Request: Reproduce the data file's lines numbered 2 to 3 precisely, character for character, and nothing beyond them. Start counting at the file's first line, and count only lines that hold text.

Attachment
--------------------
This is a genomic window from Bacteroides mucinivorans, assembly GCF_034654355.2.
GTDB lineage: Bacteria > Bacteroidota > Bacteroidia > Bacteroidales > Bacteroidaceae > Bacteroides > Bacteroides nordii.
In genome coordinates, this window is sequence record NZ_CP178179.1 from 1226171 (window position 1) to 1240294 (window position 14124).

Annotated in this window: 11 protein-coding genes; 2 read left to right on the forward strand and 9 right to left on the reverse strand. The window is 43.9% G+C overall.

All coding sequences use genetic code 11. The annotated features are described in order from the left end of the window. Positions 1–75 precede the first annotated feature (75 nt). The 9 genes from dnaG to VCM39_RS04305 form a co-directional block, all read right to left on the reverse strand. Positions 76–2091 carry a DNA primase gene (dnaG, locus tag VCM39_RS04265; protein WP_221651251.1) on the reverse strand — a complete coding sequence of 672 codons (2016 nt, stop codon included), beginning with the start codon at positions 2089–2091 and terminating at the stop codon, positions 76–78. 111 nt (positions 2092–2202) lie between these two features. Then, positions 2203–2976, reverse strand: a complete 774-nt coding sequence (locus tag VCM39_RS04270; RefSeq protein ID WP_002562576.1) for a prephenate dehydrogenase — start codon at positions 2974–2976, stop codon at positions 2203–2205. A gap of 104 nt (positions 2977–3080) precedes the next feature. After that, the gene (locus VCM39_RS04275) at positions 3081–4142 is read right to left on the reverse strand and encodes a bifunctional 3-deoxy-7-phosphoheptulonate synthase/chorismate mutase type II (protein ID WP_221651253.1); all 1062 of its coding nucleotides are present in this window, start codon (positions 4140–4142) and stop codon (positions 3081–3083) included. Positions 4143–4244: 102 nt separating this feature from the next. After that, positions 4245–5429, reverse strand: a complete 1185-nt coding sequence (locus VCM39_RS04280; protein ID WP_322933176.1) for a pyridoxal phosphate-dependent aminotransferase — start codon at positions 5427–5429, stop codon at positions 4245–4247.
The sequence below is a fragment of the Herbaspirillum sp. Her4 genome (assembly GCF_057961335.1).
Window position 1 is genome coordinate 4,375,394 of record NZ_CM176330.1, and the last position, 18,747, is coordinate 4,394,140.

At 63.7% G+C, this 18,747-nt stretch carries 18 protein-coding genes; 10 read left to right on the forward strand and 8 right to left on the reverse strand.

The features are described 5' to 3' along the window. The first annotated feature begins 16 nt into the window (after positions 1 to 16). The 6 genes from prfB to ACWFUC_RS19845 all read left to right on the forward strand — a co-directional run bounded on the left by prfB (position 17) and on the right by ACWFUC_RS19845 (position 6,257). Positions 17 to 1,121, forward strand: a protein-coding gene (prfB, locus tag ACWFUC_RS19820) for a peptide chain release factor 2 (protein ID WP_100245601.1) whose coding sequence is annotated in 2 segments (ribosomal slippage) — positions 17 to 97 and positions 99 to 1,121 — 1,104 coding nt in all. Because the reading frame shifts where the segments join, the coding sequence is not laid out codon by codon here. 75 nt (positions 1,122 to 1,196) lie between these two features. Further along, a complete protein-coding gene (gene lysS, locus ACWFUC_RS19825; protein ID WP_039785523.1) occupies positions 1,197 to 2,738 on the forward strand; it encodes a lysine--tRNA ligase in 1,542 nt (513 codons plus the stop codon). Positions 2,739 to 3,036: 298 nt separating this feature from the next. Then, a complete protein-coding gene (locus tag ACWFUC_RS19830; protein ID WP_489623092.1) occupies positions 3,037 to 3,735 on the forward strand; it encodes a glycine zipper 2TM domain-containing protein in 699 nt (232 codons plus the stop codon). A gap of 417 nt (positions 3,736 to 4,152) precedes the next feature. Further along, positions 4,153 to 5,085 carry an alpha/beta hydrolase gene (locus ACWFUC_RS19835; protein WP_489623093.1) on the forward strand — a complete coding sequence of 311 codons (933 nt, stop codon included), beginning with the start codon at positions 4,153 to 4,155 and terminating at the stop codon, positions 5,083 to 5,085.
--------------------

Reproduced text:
GTDB lineage: Bacteria > Bacteroidota > Bacteroidia > Bacteroidales > Bacteroidaceae > Bacteroides > Bacteroides nordii.
In genome coordinates, this window is sequence record NZ_CP178179.1 from 1226171 (window position 1) to 1240294 (window position 14124).